• Micah 2.  The Shepherd who will gather the remnant of Israel is the LORD (v12) who will set at their head a King who is also called 'LORD' (v13)
  • Zechariah 2.  The One Sent from the LORD Almighty (v7,9,11) is the LORD Himself to live among the Israelites as the gentle, righteous, saving King of 9:9 (compare with 2:10)!

In all this my argument is not that these are hints of trinity but that they are texts that can only ever be understood from the perspective of a multi-Personal God.  When two Persons called LORD are interacting in the text (when we see plainly "true God from true God") then an understanding of God as uni-Personal is just dead wrong.  It must always have been dead wrong for it could never account for the Hebrew Scriptures as written.

The only God there is is trinitarian and His revelation has always been such.

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I tried to argue in the last post that neither soteriology nor ecclesiology nor eschatology should define our priorities in mission.  Rather, it's our doctrine of God that must be our first point of call.  It is the God whose being is in the Father's sending (missio) of the Son who is the proper foundation for missiology.  If that's true then it follows...

  

4)    A deficient doctrine of God will lead to a deficient missiology

5)    The divorce of 'God the Creator' from 'God the Redeemer' is one of the chief errors in doctrine of God and, consequently, missiology. 

John Stott has been a vocal proponent of “evangelism + social action = mission.”  The links with his doctrine of God are exposed in quotes like this: 

"[There are two freedoms and two unities for which Jesus Christ is concerned] On the one hand there is socio-political liberation and the unity of all mankind, for these things are the good will of God the Creator, while on the other there is the redemptive work of Christ who sets his people free from sin and guilt, and unites them in his new community.  To muddle these two things (creation and redemption, common grace and saving grace, liberation and salvation, justice and justification) is to plunge oneself into all kinds of confusion." (From a sermon quoted in Timothy Dudley Smith, John Stott: A Global Ministry, IVP, 2001, p204).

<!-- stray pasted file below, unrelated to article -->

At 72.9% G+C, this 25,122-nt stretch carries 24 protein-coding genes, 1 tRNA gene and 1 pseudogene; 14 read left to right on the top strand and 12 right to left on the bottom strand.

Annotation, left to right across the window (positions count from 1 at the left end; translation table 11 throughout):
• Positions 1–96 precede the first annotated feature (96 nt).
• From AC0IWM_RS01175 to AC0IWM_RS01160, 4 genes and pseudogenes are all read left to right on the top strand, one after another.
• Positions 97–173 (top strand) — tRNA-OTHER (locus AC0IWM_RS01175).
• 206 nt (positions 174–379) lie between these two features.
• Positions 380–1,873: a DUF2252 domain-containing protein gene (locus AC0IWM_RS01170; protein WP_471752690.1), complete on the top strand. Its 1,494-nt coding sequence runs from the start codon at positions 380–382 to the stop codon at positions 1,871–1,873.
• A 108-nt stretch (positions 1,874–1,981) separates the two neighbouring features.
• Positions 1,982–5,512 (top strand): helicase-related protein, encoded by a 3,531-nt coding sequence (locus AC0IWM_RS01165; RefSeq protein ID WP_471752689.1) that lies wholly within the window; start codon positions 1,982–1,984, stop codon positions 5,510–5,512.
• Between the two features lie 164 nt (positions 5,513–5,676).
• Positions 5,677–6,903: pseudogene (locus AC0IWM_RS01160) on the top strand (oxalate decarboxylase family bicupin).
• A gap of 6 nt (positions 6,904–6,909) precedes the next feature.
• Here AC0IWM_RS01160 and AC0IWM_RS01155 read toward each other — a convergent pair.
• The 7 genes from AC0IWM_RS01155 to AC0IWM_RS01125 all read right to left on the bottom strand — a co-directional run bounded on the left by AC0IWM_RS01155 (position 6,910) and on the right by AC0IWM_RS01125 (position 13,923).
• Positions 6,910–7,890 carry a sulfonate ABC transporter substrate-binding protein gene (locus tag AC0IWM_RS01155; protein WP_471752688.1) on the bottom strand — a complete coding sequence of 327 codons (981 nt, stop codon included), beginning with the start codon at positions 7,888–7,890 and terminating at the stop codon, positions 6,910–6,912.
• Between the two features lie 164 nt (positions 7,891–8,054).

Here we see God the Creator and God the Redeemer laid side by side.  The concerns of creation and redemption are, in this way of thinking, separately addressed by the Living God. 

Now of course the Father is very interested in the whole spectrum of these activities above.  Yet He accomplishes them through the one Gospel. 

As Athanasius was so keen to stress:

“The first fact that you must grasp is this: the renewal of creation has been wrought by the Self-same Word Who made it in the beginning. There is thus no inconsistency between creation and salvation for the One Father has employed the same Agent for both works, effecting the salvation of the world through the same Word who made it in the beginning.” (Athanasius, On the Incarnation #1)

The Word became flesh – there are no purposes of God that are not bound up in the exaltation of His Son, in Him creation and redemption are inseparably bound.

 6)    God’s mission is a Gospel mission 

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The purposes of the Father from all ages have been exclusively focussed on His Son (Psalm 2:1-12; Psalm 110:1; Daniel 7:13,14; Romans 8:29; Ephesians 1:10; Colossians 1:15f).

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In the power of the Spirit, His word has been the agent for all divine activity in creation and redemption.( 2 Peter 3:5-7; Hebrews 1:3; 1 Peter 1:23; John 1:1-3; 5:24; 6:63,68)